An interesting feature of these Iris outlets is, while they are controlled via ZigBee, they also have a Z-Wave radio in them and can act as Z-Wave repeaters, strengthening the Z-Wave mesh as a whole. However, SmartThings does not know about Z-Wave devices which literally do nothing but act as a repeater, so when I added the Z-Wave side, it would fall back to a switched outlet. Not really a problem (in the phone UI, it would show a switch to toggle which did nothing), but it did inspire me to learn Groovy and how to write device handlers, and I wrote a proper device handler for Z-Wave repeaters. It was actually a surprising amount of work to write a handler for a device which does literally nothing.

Temperature graph

Since then, I went a little overboard in the novelty of it, and have bought a number of additional devices. As of now, the current list is:

  • Honeywell Wi-Fi thermostat - Previously mentioned; I happened to have this for a few years before I bought the SmartThings hub. It integrates with Alexa, but also with SmartThings, so I have it paired with SmartThings, which exports everything to Alexa and gives me more options than Alexa directly. But honestly, it’s rare I even touch the thermostat beyond its normal schedule.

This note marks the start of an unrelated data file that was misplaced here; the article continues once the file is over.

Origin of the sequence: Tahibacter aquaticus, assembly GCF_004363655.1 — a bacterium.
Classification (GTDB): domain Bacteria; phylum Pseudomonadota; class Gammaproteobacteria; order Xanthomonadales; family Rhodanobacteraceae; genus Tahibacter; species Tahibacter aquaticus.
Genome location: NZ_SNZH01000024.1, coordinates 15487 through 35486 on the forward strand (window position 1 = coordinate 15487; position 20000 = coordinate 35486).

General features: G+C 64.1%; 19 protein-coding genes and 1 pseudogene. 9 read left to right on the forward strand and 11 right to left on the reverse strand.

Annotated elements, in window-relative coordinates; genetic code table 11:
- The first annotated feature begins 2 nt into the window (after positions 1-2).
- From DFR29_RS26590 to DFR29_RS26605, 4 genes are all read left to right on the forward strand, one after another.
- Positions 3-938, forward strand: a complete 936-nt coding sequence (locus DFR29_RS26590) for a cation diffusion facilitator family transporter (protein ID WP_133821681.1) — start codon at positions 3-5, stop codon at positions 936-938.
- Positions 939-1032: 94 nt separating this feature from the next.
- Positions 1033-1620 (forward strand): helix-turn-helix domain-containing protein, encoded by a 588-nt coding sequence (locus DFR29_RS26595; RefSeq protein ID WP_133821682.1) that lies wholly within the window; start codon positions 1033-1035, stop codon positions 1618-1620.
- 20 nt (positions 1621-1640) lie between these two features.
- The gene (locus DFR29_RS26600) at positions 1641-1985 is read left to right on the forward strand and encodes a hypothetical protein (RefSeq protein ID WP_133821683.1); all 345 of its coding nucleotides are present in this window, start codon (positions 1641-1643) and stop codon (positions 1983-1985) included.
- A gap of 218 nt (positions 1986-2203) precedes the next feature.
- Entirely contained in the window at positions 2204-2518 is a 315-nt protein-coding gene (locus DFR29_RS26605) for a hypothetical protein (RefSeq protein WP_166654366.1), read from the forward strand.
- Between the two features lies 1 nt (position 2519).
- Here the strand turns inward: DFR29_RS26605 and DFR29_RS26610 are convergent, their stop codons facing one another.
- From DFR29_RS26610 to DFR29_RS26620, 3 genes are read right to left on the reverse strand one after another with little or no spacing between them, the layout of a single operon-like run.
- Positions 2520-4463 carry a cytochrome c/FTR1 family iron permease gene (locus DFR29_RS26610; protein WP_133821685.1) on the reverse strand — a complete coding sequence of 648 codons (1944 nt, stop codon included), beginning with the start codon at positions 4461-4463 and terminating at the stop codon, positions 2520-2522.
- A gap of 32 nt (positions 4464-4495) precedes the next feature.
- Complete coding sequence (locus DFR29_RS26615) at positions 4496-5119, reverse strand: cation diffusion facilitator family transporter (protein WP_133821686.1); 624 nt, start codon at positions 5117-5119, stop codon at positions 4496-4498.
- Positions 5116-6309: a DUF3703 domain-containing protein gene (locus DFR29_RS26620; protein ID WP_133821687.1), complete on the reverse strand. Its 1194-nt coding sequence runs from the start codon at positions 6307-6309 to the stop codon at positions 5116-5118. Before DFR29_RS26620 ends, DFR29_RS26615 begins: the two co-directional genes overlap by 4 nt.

• GE Z-Wave outdoor module - Previously mentioned, currently serving the backyard patio lights. They turn on each day at sundown, and off at 11:30PM. (SmartThings supports dynamic “sunrise” and “sundown” in addition to static times.)
  • Leviton Z-Wave appliance module - Currently serving some LED strip lights I have mounted in the alcove above the TV in the living room; I have them listed as “movie lights”.
  • Iris ZigBee (Z-Wave) smart plug - Previously mentioned; I have two of these but they’re not controlling anything at the moment.
  • Iris ZigBee smart fob - A little fob with four buttons. I can’t remember what I’ve set them to do as I never use it.